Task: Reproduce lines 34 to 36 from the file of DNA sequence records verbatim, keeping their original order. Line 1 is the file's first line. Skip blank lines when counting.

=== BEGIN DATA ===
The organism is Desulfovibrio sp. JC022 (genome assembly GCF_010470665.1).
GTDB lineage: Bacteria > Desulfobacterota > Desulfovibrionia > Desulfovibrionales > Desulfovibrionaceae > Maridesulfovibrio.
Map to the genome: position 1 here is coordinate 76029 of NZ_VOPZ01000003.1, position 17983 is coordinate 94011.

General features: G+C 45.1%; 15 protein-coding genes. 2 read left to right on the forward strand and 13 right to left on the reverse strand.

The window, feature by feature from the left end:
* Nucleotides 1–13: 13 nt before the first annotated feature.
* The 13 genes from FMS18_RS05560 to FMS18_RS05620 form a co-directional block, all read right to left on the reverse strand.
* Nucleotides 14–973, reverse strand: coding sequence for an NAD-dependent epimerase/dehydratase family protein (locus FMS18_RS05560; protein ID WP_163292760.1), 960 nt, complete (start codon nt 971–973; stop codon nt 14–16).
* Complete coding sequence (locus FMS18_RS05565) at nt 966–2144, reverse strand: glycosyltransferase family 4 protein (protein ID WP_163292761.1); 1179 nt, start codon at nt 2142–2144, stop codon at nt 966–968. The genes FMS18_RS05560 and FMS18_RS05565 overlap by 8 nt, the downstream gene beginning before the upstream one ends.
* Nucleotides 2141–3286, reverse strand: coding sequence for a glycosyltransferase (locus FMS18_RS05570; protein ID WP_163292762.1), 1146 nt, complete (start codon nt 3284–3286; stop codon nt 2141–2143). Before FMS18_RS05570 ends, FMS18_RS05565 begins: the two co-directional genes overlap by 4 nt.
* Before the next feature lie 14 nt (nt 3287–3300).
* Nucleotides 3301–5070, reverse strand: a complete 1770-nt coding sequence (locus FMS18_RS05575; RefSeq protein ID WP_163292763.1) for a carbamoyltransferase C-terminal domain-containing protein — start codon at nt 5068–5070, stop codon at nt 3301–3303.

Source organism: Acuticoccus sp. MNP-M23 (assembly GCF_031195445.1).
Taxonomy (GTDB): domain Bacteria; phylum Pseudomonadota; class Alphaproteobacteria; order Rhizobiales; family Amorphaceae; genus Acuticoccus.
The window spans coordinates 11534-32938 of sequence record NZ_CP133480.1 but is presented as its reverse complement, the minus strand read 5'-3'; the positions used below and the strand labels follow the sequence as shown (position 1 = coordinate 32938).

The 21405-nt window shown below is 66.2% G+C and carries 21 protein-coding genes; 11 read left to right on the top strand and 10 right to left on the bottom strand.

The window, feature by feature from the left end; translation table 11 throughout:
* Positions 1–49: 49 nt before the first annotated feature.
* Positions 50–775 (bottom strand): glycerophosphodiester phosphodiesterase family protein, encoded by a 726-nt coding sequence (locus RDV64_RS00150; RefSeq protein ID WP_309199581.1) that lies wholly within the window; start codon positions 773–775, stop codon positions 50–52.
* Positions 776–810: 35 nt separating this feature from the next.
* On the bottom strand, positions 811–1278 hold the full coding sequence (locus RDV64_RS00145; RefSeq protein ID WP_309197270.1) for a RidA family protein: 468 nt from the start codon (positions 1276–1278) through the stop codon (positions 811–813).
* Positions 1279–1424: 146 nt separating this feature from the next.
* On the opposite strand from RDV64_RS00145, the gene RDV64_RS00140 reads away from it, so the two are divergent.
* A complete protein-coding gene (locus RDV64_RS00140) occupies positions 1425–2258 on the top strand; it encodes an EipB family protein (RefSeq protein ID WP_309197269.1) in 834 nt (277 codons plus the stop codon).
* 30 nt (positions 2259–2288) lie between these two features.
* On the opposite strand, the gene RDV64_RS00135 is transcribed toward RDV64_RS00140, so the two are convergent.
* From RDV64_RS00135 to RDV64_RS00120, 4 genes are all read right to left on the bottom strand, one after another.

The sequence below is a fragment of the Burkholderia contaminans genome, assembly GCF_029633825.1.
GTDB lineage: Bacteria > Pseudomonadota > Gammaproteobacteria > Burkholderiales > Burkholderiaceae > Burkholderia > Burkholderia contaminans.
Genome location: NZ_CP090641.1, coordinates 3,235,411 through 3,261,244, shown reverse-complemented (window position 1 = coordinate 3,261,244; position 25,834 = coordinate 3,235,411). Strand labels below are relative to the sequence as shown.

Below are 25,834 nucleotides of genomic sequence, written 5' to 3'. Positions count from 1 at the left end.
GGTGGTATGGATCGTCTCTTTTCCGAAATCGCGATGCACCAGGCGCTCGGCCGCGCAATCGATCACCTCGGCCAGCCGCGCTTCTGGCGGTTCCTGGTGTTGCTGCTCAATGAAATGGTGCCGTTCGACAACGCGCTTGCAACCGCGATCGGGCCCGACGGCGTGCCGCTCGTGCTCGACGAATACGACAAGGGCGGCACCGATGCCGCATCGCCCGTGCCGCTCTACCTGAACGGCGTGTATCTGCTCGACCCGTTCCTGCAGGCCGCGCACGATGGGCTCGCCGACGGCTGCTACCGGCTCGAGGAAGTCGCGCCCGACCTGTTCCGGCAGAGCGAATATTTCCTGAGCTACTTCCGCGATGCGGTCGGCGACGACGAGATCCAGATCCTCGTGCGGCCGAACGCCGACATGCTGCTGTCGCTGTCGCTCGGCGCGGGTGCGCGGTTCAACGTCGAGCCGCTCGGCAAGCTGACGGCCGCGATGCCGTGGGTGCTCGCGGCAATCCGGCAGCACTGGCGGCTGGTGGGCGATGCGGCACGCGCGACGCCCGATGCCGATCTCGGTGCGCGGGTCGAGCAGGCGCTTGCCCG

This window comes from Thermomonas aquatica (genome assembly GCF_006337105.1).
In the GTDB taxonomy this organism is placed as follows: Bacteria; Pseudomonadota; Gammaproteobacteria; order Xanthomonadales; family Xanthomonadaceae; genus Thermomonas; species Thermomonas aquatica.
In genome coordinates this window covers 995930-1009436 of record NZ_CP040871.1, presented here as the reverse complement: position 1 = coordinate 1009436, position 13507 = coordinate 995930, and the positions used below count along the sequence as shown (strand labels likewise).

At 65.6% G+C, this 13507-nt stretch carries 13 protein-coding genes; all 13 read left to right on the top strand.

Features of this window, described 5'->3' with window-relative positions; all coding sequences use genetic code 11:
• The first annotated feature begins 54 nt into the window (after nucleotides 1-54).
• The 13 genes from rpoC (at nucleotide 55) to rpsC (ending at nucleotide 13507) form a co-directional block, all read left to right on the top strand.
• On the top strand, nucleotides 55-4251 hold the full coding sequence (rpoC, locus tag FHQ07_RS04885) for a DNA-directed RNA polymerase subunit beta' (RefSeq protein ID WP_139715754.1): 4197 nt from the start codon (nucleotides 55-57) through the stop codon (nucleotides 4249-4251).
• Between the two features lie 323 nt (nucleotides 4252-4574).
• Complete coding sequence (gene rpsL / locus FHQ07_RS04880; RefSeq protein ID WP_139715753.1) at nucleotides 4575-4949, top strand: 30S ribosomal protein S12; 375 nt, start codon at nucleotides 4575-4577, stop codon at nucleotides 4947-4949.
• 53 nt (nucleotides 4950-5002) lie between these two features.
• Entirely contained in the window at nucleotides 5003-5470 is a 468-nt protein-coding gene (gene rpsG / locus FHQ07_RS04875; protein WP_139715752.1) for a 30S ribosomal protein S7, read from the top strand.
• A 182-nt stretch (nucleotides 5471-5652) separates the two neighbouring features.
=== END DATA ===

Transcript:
In the GTDB taxonomy this organism is placed as follows: Bacteria; Pseudomonadota; Gammaproteobacteria; order Xanthomonadales; family Xanthomonadaceae; genus Thermomonas; species Thermomonas aquatica.
In genome coordinates this window covers 995930-1009436 of record NZ_CP040871.1, presented here as the reverse complement: position 1 = coordinate 1009436, position 13507 = coordinate 995930, and the positions used below count along the sequence as shown (strand labels likewise).

At 65.6% G+C, this 13507-nt stretch carries 13 protein-coding genes; all 13 read left to right on the top strand.